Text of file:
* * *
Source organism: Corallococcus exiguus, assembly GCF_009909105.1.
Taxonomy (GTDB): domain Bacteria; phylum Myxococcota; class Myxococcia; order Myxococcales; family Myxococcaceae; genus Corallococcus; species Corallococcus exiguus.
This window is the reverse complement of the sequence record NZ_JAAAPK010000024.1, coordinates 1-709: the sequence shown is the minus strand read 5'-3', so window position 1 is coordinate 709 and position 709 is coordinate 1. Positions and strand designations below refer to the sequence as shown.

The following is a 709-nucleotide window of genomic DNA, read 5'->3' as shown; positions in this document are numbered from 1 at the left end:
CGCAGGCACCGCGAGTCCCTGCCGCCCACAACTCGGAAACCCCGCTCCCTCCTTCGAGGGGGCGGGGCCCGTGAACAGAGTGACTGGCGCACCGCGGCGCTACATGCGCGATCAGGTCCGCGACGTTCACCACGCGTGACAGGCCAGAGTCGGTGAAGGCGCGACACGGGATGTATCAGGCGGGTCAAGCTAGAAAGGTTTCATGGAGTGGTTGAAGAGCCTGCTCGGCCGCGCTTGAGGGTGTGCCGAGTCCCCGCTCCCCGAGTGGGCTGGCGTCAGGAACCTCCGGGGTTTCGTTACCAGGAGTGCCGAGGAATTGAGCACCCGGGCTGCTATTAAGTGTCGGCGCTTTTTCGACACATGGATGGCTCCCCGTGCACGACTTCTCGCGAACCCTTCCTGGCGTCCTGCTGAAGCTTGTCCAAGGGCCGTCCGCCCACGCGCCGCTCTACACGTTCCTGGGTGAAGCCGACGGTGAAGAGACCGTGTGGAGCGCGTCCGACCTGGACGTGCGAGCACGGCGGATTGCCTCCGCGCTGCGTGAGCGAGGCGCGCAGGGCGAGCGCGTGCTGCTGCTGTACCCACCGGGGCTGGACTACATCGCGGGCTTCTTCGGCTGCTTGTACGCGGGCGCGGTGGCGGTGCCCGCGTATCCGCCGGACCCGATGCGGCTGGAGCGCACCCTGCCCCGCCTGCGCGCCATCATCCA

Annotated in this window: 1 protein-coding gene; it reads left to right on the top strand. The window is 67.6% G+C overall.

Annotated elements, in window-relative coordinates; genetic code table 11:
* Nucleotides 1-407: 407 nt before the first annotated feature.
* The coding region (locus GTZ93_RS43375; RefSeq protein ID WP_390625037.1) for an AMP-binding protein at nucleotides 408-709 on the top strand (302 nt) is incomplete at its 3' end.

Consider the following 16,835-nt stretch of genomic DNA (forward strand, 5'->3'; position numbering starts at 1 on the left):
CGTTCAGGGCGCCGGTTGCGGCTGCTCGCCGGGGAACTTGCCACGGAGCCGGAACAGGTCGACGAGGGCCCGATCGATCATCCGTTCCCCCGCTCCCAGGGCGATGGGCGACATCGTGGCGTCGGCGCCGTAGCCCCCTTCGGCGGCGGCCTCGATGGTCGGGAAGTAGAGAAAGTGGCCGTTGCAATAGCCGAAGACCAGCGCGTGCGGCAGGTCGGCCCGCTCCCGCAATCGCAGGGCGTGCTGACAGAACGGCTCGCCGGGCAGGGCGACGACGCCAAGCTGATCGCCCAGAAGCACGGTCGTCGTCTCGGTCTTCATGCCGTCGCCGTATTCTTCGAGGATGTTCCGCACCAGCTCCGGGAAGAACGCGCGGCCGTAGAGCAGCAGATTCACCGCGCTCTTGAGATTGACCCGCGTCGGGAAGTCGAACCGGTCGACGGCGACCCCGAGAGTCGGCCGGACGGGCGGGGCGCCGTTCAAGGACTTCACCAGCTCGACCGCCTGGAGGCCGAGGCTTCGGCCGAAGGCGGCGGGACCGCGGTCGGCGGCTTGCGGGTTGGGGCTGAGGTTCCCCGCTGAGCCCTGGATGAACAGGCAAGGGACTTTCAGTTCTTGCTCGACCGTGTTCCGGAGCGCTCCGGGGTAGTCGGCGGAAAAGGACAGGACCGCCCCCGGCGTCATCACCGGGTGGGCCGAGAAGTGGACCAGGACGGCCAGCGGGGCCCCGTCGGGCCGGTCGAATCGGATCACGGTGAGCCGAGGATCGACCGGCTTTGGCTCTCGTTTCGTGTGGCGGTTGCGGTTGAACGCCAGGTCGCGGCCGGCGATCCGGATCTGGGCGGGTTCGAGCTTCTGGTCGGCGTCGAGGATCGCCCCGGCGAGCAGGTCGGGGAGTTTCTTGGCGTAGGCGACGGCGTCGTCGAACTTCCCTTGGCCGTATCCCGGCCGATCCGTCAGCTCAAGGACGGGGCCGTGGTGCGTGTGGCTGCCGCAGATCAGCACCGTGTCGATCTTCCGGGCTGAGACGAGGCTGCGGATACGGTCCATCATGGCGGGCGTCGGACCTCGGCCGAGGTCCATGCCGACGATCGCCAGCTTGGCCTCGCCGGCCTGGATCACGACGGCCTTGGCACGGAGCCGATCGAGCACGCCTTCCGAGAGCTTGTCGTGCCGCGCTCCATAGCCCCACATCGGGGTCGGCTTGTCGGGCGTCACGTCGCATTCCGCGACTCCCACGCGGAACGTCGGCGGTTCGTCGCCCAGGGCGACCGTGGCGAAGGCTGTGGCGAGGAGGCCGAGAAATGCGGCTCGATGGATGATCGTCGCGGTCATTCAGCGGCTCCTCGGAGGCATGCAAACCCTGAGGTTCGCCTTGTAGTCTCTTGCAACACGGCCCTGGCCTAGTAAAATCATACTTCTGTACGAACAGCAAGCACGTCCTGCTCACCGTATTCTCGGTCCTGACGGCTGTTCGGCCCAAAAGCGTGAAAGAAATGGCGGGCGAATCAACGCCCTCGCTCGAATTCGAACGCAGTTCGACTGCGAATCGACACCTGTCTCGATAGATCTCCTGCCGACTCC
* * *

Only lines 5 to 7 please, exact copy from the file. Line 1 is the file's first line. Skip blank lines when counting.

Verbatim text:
CGCAGGCACCGCGAGTCCCTGCCGCCCACAACTCGGAAACCCCGCTCCCTCCTTCGAGGGGGCGGGGCCCGTGAACAGAGTGACTGGCGCACCGCGGCGCTACATGCGCGATCAGGTCCGCGACGTTCACCACGCGTGACAGGCCAGAGTCGGTGAAGGCGCGACACGGGATGTATCAGGCGGGTCAAGCTAGAAAGGTTTCATGGAGTGGTTGAAGAGCCTGCTCGGCCGCGCTTGAGGGTGTGCCGAGTCCCCGCTCCCCGAGTGGGCTGGCGTCAGGAACCTCCGGGGTTTCGTTACCAGGAGTGCCGAGGAATTGAGCACCCGGGCTGCTATTAAGTGTCGGCGCTTTTTCGACACATGGATGGCTCCCCGTGCACGACTTCTCGCGAACCCTTCCTGGCGTCCTGCTGAAGCTTGTCCAAGGGCCGTCCGCCCACGCGCCGCTCTACACGTTCCTGGGTGAAGCCGACGGTGAAGAGACCGTGTGGAGCGCGTCCGACCTGGACGTGCGAGCACGGCGGATTGCCTCCGCGCTGCGTGAGCGAGGCGCGCAGGGCGAGCGCGTGCTGCTGCTGTACCCACCGGGGCTGGACTACATCGCGGGCTTCTTCGGCTGCTTGTACGCGGGCGCGGTGGCGGTGCCCGCGTATCCGCCGGACCCGATGCGGCTGGAGCGCACCCTGCCCCGCCTGCGCGCCATCATCCA

Annotated in this window: 1 protein-coding gene; it reads left to right on the top strand. The window is 67.6% G+C overall.

Annotated elements, in window-relative coordinates; genetic code table 11: